Most of us like to hear stories. Stories in different categories, from far away places, mythological tales, folk tales, the list will be endless. I grew up in a small town and my grandma would tell us such varied tales during bed time. Hungry for more stories we would even wake her up from her afternoon siesta and she would oblige us with a tale, a folk one with a generous dose of moral.
Most of her stories were of Lord Krishna especially during bedtime, as in her opinion listening to stories about the gods at night would help us ward off monsters in the cupboard or under the cot.
The stories heard during those growing up years helped us develop a fertile imagination in the years to come. We would make up our own stories and regale our grandma, who would smile indulgently.
We grew up, got married, had children and life has come full circle. My children get to hear tales mythical and otherwise from their grandparents. My children also have the habit of listening to stories from me at bed time. My older one has a fascination for mythological stories. The way her eyebrows go up and her eyes shine while I narrate a story, told me how engrossed she gets listening to these tales. Recently I read a mythological tale which I hadn’t heard from my grandma. This set me thinking. I decided to translate the story and put it up in a web blog. People like me who would constantly want to relate new stories during bedtime could help themselves.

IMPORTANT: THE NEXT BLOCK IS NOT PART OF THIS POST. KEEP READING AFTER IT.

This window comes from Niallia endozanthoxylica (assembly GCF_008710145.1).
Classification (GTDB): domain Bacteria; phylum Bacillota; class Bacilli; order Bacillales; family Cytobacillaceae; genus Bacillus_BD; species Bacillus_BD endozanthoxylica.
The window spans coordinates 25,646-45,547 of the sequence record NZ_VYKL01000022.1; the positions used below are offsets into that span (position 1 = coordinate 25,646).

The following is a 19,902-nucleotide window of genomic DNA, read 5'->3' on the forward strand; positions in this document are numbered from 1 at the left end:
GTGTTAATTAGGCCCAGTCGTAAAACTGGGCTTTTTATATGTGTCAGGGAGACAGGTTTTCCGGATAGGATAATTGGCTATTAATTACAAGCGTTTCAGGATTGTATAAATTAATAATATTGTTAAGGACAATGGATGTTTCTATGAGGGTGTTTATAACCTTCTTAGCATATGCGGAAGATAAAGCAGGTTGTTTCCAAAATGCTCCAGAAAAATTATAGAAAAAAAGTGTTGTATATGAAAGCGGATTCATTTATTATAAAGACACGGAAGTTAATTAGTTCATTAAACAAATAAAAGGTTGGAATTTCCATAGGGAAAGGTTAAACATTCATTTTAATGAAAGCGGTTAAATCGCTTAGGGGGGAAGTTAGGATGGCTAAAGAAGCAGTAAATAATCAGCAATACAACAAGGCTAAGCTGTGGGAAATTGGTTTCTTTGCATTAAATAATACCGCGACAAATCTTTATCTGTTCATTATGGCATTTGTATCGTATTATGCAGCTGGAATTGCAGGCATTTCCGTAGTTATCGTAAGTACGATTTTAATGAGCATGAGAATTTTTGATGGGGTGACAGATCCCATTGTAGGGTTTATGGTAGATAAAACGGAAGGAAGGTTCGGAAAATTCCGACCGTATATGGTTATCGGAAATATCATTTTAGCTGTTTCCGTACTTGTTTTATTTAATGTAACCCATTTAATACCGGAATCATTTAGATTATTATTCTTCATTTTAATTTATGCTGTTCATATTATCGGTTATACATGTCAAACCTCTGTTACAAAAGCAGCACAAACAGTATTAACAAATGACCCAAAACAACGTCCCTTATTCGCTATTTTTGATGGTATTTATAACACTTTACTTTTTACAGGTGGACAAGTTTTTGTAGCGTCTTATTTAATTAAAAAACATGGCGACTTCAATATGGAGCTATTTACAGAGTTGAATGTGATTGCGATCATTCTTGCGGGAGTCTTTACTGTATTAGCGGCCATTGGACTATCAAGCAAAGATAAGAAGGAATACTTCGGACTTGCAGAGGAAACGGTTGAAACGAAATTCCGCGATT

(Most of the stories I write about are sourced from Shakti Vikatan and Kumudam, which feature rare temples and the legend behind them. I don’t wish to translate them word for word and the story is in my own words. I also write stories that come about on hearsay, for the simple reason that children love listening to these tales whichever way one chooses to narrate them.)
I also blog at www.hookedonhobbies.wordpress.com